Yin Cheung Lau (John) received the MEng degree in Chemical Engineering from Swansea University in 2013. He as previously interned with Bayer MaterialScience and Haemair Ltd. He is currently pursuing the EngD degree in Materials Engineering at Swansea University and his current research interest is the fabrication of conductive patterns on flexible substrates
The current generation of heated windshields on the market, consist of thin filaments of tungsten wire used to provide resistive heating to provide a defrost functionality. However it is limited by the wiring technique which involves laying down crimped tungsten wires onto PVB, this limits the ability to modify the choice of pattern that one could use. The goal of this project is to improve the optics of heated windshields by utilizing printing technologies that enable the use of new materials and optimised patterns for the heating elements. Advantages include the flexibility to produce virtually any 2D patterns and the possibility of lower material cost. The technical challenge is to produce a product that meets all the legal requirements applicable to the automotive industry whilst meeting the performance requirement that is required by the sponsoring company.
In May 2014, I went up to Lathom to receive training from NSG for a week. Additionally I have attended the summer school and learnt more about printing, which was held by WCPC in Swansea University ; In terms of equipment training, I have been trained on the FIBRO DAT, K-Bar Coater, TGA, WLI, 4 point probe and thermal imaging camera, additionally I have been inducted to use the clean room in SPECIFIC. Finally I have completed 15 modules in SPECIFIC which is worth 95 credits in total.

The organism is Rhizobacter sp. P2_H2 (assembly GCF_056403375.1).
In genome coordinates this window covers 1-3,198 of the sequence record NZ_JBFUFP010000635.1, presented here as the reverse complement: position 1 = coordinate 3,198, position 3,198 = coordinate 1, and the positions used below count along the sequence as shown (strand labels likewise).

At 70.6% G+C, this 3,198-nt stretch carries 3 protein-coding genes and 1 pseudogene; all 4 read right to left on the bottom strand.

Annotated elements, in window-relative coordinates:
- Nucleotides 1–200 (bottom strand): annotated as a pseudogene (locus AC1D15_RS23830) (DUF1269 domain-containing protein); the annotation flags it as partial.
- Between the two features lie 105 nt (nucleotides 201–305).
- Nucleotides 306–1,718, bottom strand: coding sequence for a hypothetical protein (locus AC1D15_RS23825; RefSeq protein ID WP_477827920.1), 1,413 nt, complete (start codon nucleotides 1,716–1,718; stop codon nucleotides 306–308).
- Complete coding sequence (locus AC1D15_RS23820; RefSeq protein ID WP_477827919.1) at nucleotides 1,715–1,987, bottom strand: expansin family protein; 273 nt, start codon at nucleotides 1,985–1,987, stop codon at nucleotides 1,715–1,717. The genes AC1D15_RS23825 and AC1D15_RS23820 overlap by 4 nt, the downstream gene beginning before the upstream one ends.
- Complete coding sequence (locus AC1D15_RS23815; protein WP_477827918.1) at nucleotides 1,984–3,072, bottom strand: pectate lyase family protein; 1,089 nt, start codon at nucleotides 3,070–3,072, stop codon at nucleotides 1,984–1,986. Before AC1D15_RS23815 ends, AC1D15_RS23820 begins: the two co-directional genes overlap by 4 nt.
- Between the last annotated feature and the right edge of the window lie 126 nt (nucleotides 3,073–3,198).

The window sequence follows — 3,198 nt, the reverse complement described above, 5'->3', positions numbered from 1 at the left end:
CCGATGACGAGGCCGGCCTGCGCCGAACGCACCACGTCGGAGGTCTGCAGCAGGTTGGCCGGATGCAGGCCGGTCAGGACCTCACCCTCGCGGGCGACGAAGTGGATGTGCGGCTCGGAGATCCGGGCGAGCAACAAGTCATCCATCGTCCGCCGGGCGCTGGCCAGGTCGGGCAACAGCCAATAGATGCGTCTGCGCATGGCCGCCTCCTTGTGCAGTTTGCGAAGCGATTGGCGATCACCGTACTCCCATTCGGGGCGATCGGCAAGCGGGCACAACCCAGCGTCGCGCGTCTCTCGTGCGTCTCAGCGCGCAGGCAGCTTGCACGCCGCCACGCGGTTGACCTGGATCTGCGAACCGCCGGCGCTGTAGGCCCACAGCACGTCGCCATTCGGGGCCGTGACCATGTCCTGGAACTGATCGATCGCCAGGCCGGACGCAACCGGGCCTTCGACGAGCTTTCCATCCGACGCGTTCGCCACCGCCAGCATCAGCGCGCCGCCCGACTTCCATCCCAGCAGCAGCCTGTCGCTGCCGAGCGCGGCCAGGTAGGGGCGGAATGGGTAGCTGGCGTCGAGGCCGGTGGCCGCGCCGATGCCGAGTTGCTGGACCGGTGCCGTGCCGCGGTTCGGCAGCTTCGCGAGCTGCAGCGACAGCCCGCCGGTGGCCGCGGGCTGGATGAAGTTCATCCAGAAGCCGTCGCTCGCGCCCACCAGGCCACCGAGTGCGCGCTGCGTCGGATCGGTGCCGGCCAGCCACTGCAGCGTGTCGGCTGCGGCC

I have produced some samples based on the new heated windshield pattern on the aerosol jet that NSG and I have evaluated and some prototypes from the same batch has been forwarded for testing on the nightingale system. This work has already been presented in APN as well as the EngD seminar. Currently the aerosol prototypes have proved to be satisfactory for us to move onto flexography. A set of prints have been done on flexography in January 2015 and the results were presented to NSG April 2015. An initial literature survey and it is handed in as my first year report and I have been doing some more reading more since then.
The current plan for the next steps is to investigate on accessing the integrity of prints, pressure sintering of inks, use of electrochemical techniques to improve conductivity of the printed tracks. Furthermore, printing techniques such as Lithography and Gravure Printing will also be looked into. Training on TGA-GCMS has now been scheduled to be done in July 2015.